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Winning design would save birds through music

The winner of the “Birds Eye View” contest was named last week. The grand prize winner of a student art contest was revealed last week at the Graphic and Interactive Design at Tyler School of Art’s launching of the “Bird’s Eye View” initiative. The initiative features an exhibit highlighting submitted entries of student artwork designed… Read more »

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ABI REIMOLD TTN Molly Denisevincz designed window panels using music and images to warn birds in flight that they are approaching an object. Collisions result in significant bird deaths on campus.

The winner of the “Birds Eye View” contest was named last week.

The grand prize winner of a student art contest was revealed last week at the Graphic and Interactive Design at Tyler School of Art’s launching of the “Bird’s Eye View” initiative.

The initiative features an exhibit highlighting submitted entries of student artwork designed to combat the perpetual collisions of birds into clear glass windows.

In Philadelphia, there are more than 100,000 annual bird deaths-by-collision. They are caused by birds slamming into transparent or reflective glass that they perceive as a continuation of open sky or a tangible natural landmark, like a tree.

“We’re trying to use education and also some research on birds here in Philadelphia,” said Keith Russell of Audubon Pennsylvania, an environmental research center that examined the causes of bird window collisions in Philadelphia for the past three years.

“Now we’re working on finding solutions. Temple has been a tremendous part in that,” he added.

Both Temple and a small quadrant of Center City were selected as primary target areas of research in 2009, an expansion from its original testing site of only a few blocks of downtown terrain.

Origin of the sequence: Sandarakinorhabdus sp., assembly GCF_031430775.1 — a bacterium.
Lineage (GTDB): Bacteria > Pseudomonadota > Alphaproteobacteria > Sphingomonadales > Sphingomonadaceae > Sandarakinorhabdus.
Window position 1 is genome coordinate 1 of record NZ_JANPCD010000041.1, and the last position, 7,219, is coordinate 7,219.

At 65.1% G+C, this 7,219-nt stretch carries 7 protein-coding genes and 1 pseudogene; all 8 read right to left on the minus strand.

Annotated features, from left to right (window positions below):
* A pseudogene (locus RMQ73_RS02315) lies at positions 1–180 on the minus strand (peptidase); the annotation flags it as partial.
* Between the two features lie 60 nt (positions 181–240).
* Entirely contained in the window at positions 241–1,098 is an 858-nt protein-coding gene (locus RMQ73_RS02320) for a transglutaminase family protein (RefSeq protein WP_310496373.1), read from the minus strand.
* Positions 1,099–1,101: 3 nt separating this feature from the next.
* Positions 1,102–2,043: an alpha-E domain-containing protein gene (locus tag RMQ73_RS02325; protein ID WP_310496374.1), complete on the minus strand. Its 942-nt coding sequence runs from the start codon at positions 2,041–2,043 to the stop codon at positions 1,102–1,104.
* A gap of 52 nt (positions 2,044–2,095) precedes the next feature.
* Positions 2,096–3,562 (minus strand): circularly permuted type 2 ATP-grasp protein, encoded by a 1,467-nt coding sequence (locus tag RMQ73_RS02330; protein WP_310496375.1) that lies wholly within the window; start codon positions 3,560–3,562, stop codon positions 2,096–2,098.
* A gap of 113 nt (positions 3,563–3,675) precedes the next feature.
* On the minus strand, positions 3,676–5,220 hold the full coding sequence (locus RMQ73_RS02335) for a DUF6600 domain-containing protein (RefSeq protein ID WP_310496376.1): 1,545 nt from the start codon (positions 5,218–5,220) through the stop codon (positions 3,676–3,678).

Research gathered by the environmentalist group has scaled the number of collision based deaths on Main Campus at around 1,200 per year, mostly in Paley Library, the Student Center and Tyler School of Art.

The exhibit’s goal is to shrink the lump sum of deaths by creating a new commodity in glass film covers that bare intricate design patterns able to ward off oncoming traffic.

Sophomore art major Molly Denisevincz took home the grand prize, out of four other finalists, incorporating multiple senses perceptible to birds, including sight and sound, making them aware that they’re approaching something tangible and potentially fatal if hit with a full head of steam.

“I looked for where birds were safe in cities, and I found that they were most often found on power lines,” Denisevicz said. “From there I applied the concept to music in a piece called ‘The Cardinal.’”

Her film cover includes rows of black lines fitted with black silhouettes of various bird species arranged in a way to mimic the actual bars and notes of the aforementioned piece, or, in other words, sheet music with birds replacing traditional note symbols.

A general rule is that for whatever type a design is made, figures on the design have to be less than an inch apart, or else a bird in mid-flight won’t be able to detect and recognize the spacing as a solid object.

Film covers for glass seems to be a practical way to deter birds from flying into windows, Russell said. In his presentation, Russell noted how various forms of films have been tried and tested during the years, with probably the most common form coming in the film cover public transportation buses place over their seating and door windows, as well as in various store windows.

Russell said he sees the winning film project being the launching pad for a new commodity that he hopes can be affordable and accessible to the average resident, potentially saving thousands of birds.

“Work in the exhibition has the potential to be put to practical use on window films that would actually be produced, installed and monitored for effectiveness,” said Graphic and Interactive Design professor Alice Drueding.

“The exhibition is a spark that will hopefully catch fire,” Drueding said.

Drueding, who was on the panel of judges to determine the contest winner, said she believes that simple awareness and education will catapult this issue into the forefront of Main Campus consciousness.

“Awareness spreads from the faculty and students who participated in the project to their family and friends, to people who learn about it through seeing the exhibition and those who learn about it through media coverage,” Drueding said. “Widespread knowledge of the problem is the first step in solving it.”

Khoury Johnson can be reached at khoury.johnson@temple.edu.

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